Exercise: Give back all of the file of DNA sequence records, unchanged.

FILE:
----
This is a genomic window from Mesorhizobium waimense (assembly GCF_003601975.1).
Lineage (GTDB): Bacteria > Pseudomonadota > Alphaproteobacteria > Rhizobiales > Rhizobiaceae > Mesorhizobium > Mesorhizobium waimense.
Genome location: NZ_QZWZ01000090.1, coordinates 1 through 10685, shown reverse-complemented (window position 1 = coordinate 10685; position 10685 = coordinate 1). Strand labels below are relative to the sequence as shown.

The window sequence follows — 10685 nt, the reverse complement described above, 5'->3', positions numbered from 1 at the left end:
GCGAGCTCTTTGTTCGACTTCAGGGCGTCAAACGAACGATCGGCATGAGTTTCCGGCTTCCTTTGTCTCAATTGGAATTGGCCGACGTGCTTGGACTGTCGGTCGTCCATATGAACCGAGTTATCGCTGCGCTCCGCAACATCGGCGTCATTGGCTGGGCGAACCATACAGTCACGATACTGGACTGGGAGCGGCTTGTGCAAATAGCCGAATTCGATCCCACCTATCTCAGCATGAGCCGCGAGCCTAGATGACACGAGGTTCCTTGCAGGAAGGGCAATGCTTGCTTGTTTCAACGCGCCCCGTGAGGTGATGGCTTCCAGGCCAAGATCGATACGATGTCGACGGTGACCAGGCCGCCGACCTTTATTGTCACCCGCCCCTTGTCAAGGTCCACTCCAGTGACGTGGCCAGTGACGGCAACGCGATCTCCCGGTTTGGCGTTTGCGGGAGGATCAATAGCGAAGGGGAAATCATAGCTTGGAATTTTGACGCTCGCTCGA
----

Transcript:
This is a genomic window from Mesorhizobium waimense (assembly GCF_003601975.1).
Lineage (GTDB): Bacteria > Pseudomonadota > Alphaproteobacteria > Rhizobiales > Rhizobiaceae > Mesorhizobium > Mesorhizobium waimense.
Genome location: NZ_QZWZ01000090.1, coordinates 1 through 10685, shown reverse-complemented (window position 1 = coordinate 10685; position 10685 = coordinate 1). Strand labels below are relative to the sequence as shown.

The window sequence follows — 10685 nt, the reverse complement described above, 5'->3', positions numbered from 1 at the left end:
GCGAGCTCTTTGTTCGACTTCAGGGCGTCAAACGAACGATCGGCATGAGTTTCCGGCTTCCTTTGTCTCAATTGGAATTGGCCGACGTGCTTGGACTGTCGGTCGTCCATATGAACCGAGTTATCGCTGCGCTCCGCAACATCGGCGTCATTGGCTGGGCGAACCATACAGTCACGATACTGGACTGGGAGCGGCTTGTGCAAATAGCCGAATTCGATCCCACCTATCTCAGCATGAGCCGCGAGCCTAGATGACACGAGGTTCCTTGCAGGAAGGGCAATGCTTGCTTGTTTCAACGCGCCCCGTGAGGTGATGGCTTCCAGGCCAAGATCGATACGATGTCGACGGTGACCAGGCCGCCGACCTTTATTGTCACCCGCCCCTTGTCAAGGTCCACTCCAGTGACGTGGCCAGTGACGGCAACGCGATCTCCCGGTTTGGCGTTTGCGGGAGGATCAATAGCGAAGGGGAAATCATAGCTTGGAATTTTGACGCTCGCTCGA